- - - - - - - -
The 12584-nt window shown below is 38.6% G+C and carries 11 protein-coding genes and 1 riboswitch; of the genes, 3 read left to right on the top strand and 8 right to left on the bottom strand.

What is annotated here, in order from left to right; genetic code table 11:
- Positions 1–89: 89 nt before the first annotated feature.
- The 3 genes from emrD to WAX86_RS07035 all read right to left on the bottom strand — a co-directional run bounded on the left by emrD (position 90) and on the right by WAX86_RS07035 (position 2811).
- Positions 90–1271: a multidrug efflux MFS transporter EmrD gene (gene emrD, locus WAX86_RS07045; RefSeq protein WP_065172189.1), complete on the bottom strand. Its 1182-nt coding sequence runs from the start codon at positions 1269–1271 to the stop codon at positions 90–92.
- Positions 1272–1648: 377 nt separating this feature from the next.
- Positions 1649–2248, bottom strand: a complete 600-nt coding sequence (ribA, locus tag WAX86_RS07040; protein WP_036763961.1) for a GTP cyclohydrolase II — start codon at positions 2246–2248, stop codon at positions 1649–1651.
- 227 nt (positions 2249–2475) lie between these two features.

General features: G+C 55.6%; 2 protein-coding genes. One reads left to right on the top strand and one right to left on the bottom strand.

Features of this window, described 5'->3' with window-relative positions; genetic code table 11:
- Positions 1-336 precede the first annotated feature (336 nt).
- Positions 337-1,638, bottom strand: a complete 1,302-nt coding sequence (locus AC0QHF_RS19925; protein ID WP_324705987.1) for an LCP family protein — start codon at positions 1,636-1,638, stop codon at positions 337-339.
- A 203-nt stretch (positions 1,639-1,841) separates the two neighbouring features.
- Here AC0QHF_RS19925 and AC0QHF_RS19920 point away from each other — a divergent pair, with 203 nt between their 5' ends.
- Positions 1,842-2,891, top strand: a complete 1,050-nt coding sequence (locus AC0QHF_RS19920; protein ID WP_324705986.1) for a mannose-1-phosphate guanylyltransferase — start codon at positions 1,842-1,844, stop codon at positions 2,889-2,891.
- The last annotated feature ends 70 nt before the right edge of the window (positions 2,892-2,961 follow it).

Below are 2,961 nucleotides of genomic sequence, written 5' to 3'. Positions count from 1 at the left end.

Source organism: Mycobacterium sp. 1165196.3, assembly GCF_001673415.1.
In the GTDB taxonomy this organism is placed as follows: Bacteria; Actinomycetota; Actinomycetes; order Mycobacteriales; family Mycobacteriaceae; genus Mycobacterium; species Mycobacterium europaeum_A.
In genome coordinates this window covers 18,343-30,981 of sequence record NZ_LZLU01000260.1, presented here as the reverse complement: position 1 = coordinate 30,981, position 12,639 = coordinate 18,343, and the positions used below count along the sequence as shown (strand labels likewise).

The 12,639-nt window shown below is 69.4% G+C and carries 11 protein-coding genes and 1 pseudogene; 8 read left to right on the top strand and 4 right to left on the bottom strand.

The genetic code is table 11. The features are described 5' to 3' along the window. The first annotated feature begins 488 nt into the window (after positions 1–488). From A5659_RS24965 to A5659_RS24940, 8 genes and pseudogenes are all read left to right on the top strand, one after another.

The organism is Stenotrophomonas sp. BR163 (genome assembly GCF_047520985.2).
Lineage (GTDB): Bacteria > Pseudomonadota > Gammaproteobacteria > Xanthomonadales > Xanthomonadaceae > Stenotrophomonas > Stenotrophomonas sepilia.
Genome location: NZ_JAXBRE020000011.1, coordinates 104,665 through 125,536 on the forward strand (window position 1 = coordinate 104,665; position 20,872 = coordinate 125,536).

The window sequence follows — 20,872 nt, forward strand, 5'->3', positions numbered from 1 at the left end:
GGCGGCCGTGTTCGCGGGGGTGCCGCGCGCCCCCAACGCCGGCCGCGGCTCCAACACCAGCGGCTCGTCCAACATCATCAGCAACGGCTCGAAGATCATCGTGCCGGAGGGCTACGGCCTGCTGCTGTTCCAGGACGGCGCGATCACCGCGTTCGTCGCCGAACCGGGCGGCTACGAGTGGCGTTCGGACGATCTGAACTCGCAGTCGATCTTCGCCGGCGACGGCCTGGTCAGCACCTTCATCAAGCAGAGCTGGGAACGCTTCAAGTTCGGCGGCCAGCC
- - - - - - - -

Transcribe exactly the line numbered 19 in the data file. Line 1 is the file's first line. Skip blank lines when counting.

In the GTDB taxonomy this organism is placed as follows: Bacteria; Actinomycetota; Actinomycetes; order Mycobacteriales; family Mycobacteriaceae; genus Mycobacterium; species Mycobacterium europaeum_A.